Utilising river-powered large-scale heat pumps to warm entire apartment blocks could be a step towards making Scotland’s cities more eco-friendly, according to leading expert Prof Dave Pearson.

Prof Pearson believes that traditional Glasgow tenements, often seen as difficult to heat with typical small heat pumps, could benefit from “district heating” or heat networks.

This method involves using a nearby local power source to deliver heat to entire blocks and neighbourhoods, cutting carbon emissions by up to 95% when used in combination with green energy.

However, Prof Pearson, an engineering expert, a member of the Scottish Government’s energy advisory body, and a visiting professor at Edinburgh Napier University, has voiced concerns about the slow progress made by the governments in Holyrood and Westminster.

The potential for district heating, powered by heat pumps, is vast throughout the UK, but its expansion is currently hindered by a lack of government support and expensive electricity costs on the outdated National Grid, according to the expert.

river source heat pump
The massive river source heat pump, ready for shipment to Liverpool, by Star Refrigeration.

Despite wind power being substantially cheaper than gas, the price of electricity on the Grid remains linked to the latter. This discrepancy could thwart the potential for renewable alternatives, warns Prof Pearson.

For instance, the Scottish Government could potentially support a local grid that would allow Scottish wind farms to deliver their power directly to city hotspots for district heating.

A recent trip to Star Refrigeration’s base in Glasgow revealed a large river-source heat pump ready for transport to Liverpool to supply eco-friendly heat harnessed from the River Mersey for homes and businesses.

This innovative technology is similar to the company’s groundbreaking project in 2021 that involved setting up Scotland’s largest water source heat pump on the Clyde to service the regenerated Queens Quay in Clydebank, West Dunbartonshire.

Queens Quay, Clydebank, which is powered by a huge river source heat pump.
The Queens Quay, Clydebank, powered by a large river source heat pump.

Prof Pearson asserts, “The rollout of district heating is the only viable option for heating high-density urban areas where the buildings are too large for individual heat pumps. Large heat pumps are more efficient than smaller ones and can reach the temperatures necessary for heating apartment flats.”

While in theory, this should result in much lower energy bills for residents, significant reforms to the existing “broken” National Grid or direct intervention from the Scottish Government would be necessary, says Prof Pearson.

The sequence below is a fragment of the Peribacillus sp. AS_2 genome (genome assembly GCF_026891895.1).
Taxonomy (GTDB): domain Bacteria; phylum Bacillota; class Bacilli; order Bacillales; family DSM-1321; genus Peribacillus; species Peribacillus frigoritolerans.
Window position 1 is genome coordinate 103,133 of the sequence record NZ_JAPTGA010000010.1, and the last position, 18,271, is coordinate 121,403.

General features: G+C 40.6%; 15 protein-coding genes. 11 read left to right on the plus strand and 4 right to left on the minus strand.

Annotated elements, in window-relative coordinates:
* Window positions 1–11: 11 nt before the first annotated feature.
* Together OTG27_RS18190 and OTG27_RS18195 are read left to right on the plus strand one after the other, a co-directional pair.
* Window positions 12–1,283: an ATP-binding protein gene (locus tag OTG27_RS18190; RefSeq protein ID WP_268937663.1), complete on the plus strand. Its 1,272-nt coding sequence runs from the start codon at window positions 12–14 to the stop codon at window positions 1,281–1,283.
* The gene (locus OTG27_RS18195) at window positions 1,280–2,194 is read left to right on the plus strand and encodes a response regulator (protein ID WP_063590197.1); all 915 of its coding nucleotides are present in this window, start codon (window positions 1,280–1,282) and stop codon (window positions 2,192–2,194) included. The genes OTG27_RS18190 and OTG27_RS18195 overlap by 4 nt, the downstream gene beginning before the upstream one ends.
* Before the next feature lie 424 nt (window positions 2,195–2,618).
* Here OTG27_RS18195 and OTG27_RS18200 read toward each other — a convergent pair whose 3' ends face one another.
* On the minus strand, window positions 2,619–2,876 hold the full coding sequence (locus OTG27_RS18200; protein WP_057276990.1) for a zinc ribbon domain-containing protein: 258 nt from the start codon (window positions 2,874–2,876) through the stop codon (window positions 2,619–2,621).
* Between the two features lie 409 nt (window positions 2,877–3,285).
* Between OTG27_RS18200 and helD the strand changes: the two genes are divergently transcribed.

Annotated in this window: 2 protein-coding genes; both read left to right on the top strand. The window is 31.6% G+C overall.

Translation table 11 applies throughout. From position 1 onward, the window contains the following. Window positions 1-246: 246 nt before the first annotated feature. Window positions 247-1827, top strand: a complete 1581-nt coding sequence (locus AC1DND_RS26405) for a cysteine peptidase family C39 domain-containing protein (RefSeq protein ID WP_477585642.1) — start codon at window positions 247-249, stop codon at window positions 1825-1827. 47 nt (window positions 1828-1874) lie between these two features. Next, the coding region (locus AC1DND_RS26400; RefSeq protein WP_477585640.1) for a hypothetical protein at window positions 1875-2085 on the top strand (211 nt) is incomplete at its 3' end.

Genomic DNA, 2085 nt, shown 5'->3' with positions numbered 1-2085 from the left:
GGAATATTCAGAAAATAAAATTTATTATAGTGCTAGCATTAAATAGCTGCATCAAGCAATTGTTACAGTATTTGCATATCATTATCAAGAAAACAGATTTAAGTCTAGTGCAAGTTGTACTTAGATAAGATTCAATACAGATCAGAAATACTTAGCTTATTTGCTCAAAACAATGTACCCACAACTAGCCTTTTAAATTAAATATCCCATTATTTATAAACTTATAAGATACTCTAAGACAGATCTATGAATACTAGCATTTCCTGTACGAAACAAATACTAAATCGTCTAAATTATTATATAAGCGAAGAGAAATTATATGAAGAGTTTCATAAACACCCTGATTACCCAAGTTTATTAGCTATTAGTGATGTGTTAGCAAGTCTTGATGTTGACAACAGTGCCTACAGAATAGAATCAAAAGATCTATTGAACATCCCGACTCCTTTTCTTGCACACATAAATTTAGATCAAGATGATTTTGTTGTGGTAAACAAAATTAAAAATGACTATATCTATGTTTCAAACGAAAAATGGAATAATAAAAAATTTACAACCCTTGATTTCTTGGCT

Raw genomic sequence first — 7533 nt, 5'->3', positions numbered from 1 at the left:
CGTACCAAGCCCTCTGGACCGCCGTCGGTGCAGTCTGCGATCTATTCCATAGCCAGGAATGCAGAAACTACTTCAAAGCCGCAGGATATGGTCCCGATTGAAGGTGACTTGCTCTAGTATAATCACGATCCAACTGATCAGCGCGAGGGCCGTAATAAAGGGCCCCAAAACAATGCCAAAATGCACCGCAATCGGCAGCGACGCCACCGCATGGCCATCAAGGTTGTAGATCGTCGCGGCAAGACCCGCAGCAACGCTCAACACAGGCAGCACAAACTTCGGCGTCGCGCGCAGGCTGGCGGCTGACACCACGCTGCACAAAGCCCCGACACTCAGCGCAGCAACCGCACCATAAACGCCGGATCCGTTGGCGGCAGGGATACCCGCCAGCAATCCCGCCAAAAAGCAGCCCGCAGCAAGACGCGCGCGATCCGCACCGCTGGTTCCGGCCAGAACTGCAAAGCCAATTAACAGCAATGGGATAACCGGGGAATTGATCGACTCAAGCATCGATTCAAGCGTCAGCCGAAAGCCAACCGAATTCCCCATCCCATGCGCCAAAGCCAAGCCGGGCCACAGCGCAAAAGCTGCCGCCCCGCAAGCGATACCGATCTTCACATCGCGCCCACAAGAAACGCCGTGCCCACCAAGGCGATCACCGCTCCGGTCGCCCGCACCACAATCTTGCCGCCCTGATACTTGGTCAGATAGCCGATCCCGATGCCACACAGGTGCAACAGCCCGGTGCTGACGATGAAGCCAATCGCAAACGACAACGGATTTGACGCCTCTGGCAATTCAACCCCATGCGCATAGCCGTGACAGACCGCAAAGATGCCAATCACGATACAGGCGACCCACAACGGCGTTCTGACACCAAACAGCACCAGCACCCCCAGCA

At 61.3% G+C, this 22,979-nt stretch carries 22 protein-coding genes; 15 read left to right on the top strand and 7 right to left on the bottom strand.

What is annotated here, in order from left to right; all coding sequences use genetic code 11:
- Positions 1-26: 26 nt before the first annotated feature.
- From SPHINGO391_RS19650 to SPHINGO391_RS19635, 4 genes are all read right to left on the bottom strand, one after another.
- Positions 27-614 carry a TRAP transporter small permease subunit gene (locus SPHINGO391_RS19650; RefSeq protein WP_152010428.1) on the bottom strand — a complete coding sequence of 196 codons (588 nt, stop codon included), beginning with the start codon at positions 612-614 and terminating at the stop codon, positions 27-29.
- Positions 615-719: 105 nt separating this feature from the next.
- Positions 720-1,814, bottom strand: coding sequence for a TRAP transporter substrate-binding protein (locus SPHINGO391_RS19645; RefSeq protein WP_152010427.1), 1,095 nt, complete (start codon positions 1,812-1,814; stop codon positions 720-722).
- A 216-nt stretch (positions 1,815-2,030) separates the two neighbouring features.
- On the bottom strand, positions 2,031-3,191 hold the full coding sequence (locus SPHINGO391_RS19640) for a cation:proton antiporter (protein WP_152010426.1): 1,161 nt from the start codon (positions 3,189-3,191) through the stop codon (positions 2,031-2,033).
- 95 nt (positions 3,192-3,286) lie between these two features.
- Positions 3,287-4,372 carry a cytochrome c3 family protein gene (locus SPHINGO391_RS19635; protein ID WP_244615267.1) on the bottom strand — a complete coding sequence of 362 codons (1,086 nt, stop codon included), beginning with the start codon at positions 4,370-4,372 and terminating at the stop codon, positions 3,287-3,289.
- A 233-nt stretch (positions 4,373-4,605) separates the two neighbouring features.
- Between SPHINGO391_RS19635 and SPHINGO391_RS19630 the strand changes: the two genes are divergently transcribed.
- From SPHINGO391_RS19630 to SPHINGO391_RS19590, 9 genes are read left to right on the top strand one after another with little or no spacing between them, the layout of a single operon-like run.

One proposal involves redirecting cables from large wind farms and targeting them towards cities, creating a “private wire network” for large-scale district heating. For instance, the Whitelees Wind Farm, occurringly situated just nine miles from Glasgow, could be connected to power a large-scale district heating network in Scotland’s largest city.

Similarly, cables from offshore wind farms near the old Cockenzie Power Station site could supply heat to Edinburgh.

He proposes that the Scottish Government should back private companies ready to supply a cost-effective alternative to the National Grid. The government could underwrite the cost of building connections between these companies and potential consumers, resulting in a significantly cheaper heat supply for district heating networks in Dundee, Edinburgh, or Glasgow.

dave pearson
Prof Pearson is a member of the Scottish Government’s energy advisory group and a Visiting Professor at Edinburgh Napier University.

The Holyrood government is currently working on its Heat in Buildings strategy, focusing on reducing emissions from domestic heating. The Scottish Government estimates that heat networks could potentially meet up to 30% of the country’s heat demand.

A spokesperson said, “Heat networks play a significant role in Scotland’s transition to clean heating and achieving Net Zero by 2045. We are exploring possibilities for new duties for public sector buildings concerning heat networks.”

“We are also implementing several measures to increase uptake, such as the creation of the Heat Network Fund and the Heat Networks Support Unit: Resources that public and private sector organisations can use to develop and prepare new or expanded heat network projects for capital investment.”

“The Scottish Government is supporting local authorities with the development of Local Heat and Energy Efficiency Strategies (LHEES), identifying opportunities for heat network developments, providing non-domestic rates relief for heat networks harnessing renewable sources, and legislative requirements for public sector organisations to consider heat networks for their estates.”

“We have repeatedly urged the UK Government to introduce reforms balancing gas and electricity prices, as recommended by the Independent Review of Net Zero and the Climate Change Committee.”

A UK Government spokesperson said it had “already announced improved consumer protection for heat network customers” starting next year. The statement pointed out that they were already working with the industry and local authorities to reform existing heat networks and build new ones, with a total investment of over 500 million pounds since 2019, and a forward plan to rebalance gas and electricity costs to benefit consumers with cheaper and cleaner energy.